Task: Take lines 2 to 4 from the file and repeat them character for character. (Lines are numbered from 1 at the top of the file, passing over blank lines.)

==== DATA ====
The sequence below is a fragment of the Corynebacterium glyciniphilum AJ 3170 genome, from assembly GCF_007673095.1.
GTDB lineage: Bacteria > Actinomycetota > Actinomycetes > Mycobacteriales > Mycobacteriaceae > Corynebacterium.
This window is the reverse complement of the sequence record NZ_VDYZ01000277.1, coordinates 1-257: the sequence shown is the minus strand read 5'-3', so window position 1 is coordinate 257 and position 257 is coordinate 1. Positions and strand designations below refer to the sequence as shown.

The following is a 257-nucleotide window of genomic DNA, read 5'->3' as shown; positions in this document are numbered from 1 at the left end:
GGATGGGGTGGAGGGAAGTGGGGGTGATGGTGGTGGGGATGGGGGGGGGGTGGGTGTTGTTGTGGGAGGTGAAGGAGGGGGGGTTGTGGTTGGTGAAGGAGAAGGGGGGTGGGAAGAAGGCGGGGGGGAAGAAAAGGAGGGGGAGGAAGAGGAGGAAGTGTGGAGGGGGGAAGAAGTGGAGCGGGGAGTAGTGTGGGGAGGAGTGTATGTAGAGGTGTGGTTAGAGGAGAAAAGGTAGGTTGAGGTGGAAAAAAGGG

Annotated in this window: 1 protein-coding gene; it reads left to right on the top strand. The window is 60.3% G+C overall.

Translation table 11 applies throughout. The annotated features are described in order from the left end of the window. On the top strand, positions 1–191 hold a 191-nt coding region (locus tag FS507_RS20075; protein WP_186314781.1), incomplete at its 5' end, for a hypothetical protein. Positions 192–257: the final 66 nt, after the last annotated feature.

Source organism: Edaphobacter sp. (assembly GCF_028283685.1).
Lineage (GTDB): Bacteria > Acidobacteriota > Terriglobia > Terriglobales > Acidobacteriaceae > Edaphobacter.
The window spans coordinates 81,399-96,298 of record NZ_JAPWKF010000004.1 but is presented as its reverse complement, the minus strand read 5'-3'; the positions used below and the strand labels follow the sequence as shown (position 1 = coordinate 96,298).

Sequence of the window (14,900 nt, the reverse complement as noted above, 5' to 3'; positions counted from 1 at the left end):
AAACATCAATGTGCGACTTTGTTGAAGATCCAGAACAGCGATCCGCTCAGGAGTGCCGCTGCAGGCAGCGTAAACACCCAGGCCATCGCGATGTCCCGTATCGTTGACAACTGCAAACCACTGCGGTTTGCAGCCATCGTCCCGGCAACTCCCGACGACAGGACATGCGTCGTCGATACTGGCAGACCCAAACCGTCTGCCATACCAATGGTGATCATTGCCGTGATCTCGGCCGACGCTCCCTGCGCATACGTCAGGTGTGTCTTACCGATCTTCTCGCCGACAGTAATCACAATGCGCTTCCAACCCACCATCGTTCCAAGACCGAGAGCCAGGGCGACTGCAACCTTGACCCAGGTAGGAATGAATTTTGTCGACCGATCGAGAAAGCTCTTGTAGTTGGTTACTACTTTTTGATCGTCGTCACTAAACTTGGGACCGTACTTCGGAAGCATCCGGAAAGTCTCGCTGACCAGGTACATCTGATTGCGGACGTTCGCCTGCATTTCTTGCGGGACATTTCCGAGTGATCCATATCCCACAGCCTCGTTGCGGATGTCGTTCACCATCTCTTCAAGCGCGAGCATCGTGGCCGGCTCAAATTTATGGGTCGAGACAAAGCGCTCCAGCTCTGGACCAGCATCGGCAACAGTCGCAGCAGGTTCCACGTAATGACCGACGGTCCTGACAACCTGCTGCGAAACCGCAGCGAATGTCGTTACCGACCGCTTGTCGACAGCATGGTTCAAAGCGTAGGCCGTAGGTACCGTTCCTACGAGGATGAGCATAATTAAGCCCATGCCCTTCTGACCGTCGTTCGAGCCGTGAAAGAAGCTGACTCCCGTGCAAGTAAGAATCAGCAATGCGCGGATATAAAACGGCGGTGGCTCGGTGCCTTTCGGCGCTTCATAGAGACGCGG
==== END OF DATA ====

GTDB lineage: Bacteria > Actinomycetota > Actinomycetes > Mycobacteriales > Mycobacteriaceae > Corynebacterium.
This window is the reverse complement of the sequence record NZ_VDYZ01000277.1, coordinates 1-257: the sequence shown is the minus strand read 5'-3', so window position 1 is coordinate 257 and position 257 is coordinate 1. Positions and strand designations below refer to the sequence as shown.

The following is a 257-nucleotide window of genomic DNA, read 5'->3' as shown; positions in this document are numbered from 1 at the left end: